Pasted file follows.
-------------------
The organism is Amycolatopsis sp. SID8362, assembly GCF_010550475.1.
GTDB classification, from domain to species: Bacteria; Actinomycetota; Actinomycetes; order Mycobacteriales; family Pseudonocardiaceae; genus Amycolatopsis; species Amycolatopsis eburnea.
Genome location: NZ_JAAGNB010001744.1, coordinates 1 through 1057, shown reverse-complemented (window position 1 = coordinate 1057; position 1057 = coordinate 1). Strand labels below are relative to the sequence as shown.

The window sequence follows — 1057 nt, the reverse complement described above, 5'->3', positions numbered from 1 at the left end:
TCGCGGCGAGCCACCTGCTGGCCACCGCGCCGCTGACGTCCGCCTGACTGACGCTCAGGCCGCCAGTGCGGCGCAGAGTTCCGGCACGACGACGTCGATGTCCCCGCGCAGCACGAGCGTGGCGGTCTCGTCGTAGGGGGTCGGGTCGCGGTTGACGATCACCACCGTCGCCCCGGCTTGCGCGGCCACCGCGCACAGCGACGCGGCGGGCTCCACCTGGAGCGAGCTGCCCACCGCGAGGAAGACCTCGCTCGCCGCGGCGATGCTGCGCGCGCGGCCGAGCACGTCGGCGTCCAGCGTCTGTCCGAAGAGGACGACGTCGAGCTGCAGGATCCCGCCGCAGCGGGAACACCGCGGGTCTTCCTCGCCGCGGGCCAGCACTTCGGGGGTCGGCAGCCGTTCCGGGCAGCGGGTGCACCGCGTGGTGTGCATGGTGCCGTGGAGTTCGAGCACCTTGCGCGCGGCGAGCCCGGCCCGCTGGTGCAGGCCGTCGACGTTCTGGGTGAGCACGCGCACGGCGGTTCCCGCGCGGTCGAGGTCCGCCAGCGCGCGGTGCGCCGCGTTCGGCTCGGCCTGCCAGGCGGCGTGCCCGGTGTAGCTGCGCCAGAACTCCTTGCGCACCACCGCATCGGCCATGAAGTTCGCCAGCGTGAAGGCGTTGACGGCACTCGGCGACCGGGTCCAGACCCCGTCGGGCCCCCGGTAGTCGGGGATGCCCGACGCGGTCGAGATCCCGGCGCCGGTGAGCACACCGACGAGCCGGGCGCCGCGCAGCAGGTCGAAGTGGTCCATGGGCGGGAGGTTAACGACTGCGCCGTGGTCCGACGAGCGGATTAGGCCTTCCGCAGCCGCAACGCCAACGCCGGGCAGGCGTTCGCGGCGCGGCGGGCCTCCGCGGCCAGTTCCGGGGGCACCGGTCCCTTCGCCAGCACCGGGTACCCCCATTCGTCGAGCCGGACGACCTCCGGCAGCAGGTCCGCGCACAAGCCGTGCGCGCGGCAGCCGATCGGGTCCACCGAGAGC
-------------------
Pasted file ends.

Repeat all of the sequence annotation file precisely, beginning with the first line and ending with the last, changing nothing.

The organism is Amycolatopsis sp. SID8362, assembly GCF_010550475.1.
GTDB classification, from domain to species: Bacteria; Actinomycetota; Actinomycetes; order Mycobacteriales; family Pseudonocardiaceae; genus Amycolatopsis; species Amycolatopsis eburnea.
Genome location: NZ_JAAGNB010001744.1, coordinates 1 through 1057, shown reverse-complemented (window position 1 = coordinate 1057; position 1057 = coordinate 1). Strand labels below are relative to the sequence as shown.

The window sequence follows — 1057 nt, the reverse complement described above, 5'->3', positions numbered from 1 at the left end:
TCGCGGCGAGCCACCTGCTGGCCACCGCGCCGCTGACGTCCGCCTGACTGACGCTCAGGCCGCCAGTGCGGCGCAGAGTTCCGGCACGACGACGTCGATGTCCCCGCGCAGCACGAGCGTGGCGGTCTCGTCGTAGGGGGTCGGGTCGCGGTTGACGATCACCACCGTCGCCCCGGCTTGCGCGGCCACCGCGCACAGCGACGCGGCGGGCTCCACCTGGAGCGAGCTGCCCACCGCGAGGAAGACCTCGCTCGCCGCGGCGATGCTGCGCGCGCGGCCGAGCACGTCGGCGTCCAGCGTCTGTCCGAAGAGGACGACGTCGAGCTGCAGGATCCCGCCGCAGCGGGAACACCGCGGGTCTTCCTCGCCGCGGGCCAGCACTTCGGGGGTCGGCAGCCGTTCCGGGCAGCGGGTGCACCGCGTGGTGTGCATGGTGCCGTGGAGTTCGAGCACCTTGCGCGCGGCGAGCCCGGCCCGCTGGTGCAGGCCGTCGACGTTCTGGGTGAGCACGCGCACGGCGGTTCCCGCGCGGTCGAGGTCCGCCAGCGCGCGGTGCGCCGCGTTCGGCTCGGCCTGCCAGGCGGCGTGCCCGGTGTAGCTGCGCCAGAACTCCTTGCGCACCACCGCATCGGCCATGAAGTTCGCCAGCGTGAAGGCGTTGACGGCACTCGGCGACCGGGTCCAGACCCCGTCGGGCCCCCGGTAGTCGGGGATGCCCGACGCGGTCGAGATCCCGGCGCCGGTGAGCACACCGACGAGCCGGGCGCCGCGCAGCAGGTCGAAGTGGTCCATGGGCGGGAGGTTAACGACTGCGCCGTGGTCCGACGAGCGGATTAGGCCTTCCGCAGCCGCAACGCCAACGCCGGGCAGGCGTTCGCGGCGCGGCGGGCCTCCGCGGCCAGTTCCGGGGGCACCGGTCCCTTCGCCAGCACCGGGTACCCCCATTCGTCGAGCCGGACGACCTCCGGCAGCAGGTCCGCGCACAAGCCGTGCGCGCGGCAGCCGATCGGGTCCACCGAGAGC